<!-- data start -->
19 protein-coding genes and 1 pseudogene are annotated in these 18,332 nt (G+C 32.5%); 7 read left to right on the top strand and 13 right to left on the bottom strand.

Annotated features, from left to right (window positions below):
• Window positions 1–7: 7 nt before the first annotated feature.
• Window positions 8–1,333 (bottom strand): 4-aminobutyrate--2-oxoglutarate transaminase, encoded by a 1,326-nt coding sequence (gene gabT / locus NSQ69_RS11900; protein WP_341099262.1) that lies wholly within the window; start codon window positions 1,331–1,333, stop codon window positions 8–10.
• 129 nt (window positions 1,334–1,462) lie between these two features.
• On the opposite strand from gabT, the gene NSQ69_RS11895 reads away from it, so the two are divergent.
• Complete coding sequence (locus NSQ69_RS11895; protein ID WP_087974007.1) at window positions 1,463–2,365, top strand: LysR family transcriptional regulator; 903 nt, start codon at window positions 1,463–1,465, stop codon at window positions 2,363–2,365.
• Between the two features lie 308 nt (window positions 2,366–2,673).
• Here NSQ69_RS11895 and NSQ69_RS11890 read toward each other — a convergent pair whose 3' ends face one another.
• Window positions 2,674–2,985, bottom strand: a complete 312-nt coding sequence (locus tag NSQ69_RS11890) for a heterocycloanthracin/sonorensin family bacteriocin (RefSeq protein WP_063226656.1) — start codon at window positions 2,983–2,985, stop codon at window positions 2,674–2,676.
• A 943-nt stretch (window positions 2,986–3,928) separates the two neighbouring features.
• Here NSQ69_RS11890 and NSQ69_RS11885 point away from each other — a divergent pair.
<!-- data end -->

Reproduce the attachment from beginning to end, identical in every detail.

19 protein-coding genes and 1 pseudogene are annotated in these 18,332 nt (G+C 32.5%); 7 read left to right on the top strand and 13 right to left on the bottom strand.

Annotated features, from left to right (window positions below):
• Window positions 1–7: 7 nt before the first annotated feature.
• Window positions 8–1,333 (bottom strand): 4-aminobutyrate--2-oxoglutarate transaminase, encoded by a 1,326-nt coding sequence (gene gabT / locus NSQ69_RS11900; protein WP_341099262.1) that lies wholly within the window; start codon window positions 1,331–1,333, stop codon window positions 8–10.
• 129 nt (window positions 1,334–1,462) lie between these two features.
• On the opposite strand from gabT, the gene NSQ69_RS11895 reads away from it, so the two are divergent.
• Complete coding sequence (locus NSQ69_RS11895; protein ID WP_087974007.1) at window positions 1,463–2,365, top strand: LysR family transcriptional regulator; 903 nt, start codon at window positions 1,463–1,465, stop codon at window positions 2,363–2,365.
• Between the two features lie 308 nt (window positions 2,366–2,673).
• Here NSQ69_RS11895 and NSQ69_RS11890 read toward each other — a convergent pair whose 3' ends face one another.
• Window positions 2,674–2,985, bottom strand: a complete 312-nt coding sequence (locus tag NSQ69_RS11890) for a heterocycloanthracin/sonorensin family bacteriocin (RefSeq protein WP_063226656.1) — start codon at window positions 2,983–2,985, stop codon at window positions 2,674–2,676.
• A 943-nt stretch (window positions 2,986–3,928) separates the two neighbouring features.
• Here NSQ69_RS11890 and NSQ69_RS11885 point away from each other — a divergent pair.